It's not a matter of sympathy.  It's called "equal protection under the law."  You're advocating against it, because you are stupid.
2014-02-23 03:07:43 PM
1 votes:

Dr Jack Badofsky: Sin_City_Superhero: Dr Jack Badofsky: Hmm.  Why don't I feel bad for a drug smuggler getting the shaft?

'Cause you're a douchenozzle?

Lol, no.  I hate what the lawyers did, but smuggling narcotics isn't any better..


No one was smuggling any narcotics in that article. wasnt sure which one you were reading.
2014-02-23 02:28:14 PM
1 votes:
At the risk of waxing piss pious, I think it's high time that we, as a society, ake a long hard look at what we're willing to do to get our hands on these.
0.tqn.com
2014-02-23 02:17:35 PM
1 votes:
Is it justice when a person driving their Escalade over the backs of the bruised to whom they sold misery, addiction, and poverty gets what they deserve?  Perhaps.  Is it justice when the very people charged with maintaining the integrity of the judicial process and are it's spokespersons, subvert that process for gain?  Obviously not.  Justice happens when people don't WANT to be douchebags.  Justice happens when everybody WANTS to play fair, not push the edges of the envelope of what they can get away with.  This isn't good guy / bad guy.  This is a stack of bad guys, the lot of them, all conniving for the same gold by any means they can perpetrate, and hiding behind their respective costumes and authority poses.  This is a vat of sh*t with sh*t sprinkles.  And as far as civilization, it can be 1590 for all the difference electricity makes once you walk into the august halls of "justice".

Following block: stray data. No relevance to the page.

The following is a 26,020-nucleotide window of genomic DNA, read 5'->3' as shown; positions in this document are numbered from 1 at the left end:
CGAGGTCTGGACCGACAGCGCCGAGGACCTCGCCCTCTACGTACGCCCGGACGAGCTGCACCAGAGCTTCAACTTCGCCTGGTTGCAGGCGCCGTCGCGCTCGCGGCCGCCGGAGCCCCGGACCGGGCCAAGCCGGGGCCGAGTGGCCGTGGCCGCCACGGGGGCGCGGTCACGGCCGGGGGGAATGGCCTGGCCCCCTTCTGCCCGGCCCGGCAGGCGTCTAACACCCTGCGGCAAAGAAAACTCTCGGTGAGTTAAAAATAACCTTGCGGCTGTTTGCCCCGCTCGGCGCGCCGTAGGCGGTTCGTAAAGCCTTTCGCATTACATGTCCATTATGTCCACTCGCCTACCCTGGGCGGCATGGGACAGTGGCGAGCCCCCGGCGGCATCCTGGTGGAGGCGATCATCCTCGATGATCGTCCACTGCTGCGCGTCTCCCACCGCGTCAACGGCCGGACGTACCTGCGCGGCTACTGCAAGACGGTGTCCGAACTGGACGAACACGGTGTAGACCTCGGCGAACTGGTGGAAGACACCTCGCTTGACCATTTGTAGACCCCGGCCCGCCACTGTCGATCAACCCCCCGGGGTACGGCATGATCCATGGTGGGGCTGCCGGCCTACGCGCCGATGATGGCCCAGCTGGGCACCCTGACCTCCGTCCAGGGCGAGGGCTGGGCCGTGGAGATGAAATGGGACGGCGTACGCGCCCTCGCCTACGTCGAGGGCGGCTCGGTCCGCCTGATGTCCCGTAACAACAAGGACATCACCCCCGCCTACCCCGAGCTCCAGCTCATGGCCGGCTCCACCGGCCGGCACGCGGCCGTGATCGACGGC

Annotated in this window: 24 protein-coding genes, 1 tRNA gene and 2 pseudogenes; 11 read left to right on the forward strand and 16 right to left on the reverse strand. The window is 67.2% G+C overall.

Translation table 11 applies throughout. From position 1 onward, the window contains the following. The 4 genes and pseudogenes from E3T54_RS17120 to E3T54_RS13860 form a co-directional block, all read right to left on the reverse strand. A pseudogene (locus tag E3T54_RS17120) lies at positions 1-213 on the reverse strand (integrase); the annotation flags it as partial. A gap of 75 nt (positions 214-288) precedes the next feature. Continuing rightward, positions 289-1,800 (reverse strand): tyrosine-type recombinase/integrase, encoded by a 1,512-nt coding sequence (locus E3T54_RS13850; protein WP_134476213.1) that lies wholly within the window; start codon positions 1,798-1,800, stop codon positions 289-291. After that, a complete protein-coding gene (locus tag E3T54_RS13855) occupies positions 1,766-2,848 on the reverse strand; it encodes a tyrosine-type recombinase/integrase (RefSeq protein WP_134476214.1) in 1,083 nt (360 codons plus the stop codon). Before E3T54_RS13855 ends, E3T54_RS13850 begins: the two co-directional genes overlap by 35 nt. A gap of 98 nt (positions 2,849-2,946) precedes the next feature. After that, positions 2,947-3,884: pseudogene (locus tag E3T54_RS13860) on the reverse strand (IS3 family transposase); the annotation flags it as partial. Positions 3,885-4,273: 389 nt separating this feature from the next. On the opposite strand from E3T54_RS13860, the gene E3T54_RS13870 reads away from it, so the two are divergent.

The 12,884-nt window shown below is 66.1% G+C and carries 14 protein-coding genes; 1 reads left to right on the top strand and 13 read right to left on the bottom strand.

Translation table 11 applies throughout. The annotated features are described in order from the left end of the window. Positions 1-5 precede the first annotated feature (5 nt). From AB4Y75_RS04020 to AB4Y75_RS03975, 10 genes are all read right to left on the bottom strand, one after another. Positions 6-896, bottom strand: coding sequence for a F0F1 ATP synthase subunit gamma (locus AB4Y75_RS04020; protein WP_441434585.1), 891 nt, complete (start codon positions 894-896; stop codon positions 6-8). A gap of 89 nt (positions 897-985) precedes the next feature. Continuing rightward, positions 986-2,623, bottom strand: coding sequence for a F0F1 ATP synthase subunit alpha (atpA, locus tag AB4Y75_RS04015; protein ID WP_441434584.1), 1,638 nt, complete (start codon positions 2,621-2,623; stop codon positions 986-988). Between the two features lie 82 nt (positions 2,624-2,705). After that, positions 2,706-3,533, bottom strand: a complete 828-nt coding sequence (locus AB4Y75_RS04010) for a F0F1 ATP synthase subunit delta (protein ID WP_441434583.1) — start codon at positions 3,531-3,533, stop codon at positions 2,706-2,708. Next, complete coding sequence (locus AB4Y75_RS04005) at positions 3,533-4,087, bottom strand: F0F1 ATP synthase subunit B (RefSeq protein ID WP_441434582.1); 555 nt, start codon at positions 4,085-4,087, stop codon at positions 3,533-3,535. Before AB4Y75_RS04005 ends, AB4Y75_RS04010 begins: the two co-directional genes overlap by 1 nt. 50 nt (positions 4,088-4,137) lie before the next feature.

2014-02-23 02:08:21 PM
1 votes:

mainstreet62: Dr Jack Badofsky: Sin_City_Superhero: Dr Jack Badofsky: Hmm.  Why don't I feel bad for a drug smuggler getting the shaft?

'Cause you're a douchenozzle?

Lol, no.  I hate what the lawyers did, but smuggling narcotics isn't any better..

He made a mistake and served his time. His debt to society is paid.

People make mistakes in life. Who are you to judge?


Humans are judgmental by nature. Asking someone "who are you to judge" is like asking a dog "why do you bark?". You're not going to to get a satisfying answer either way.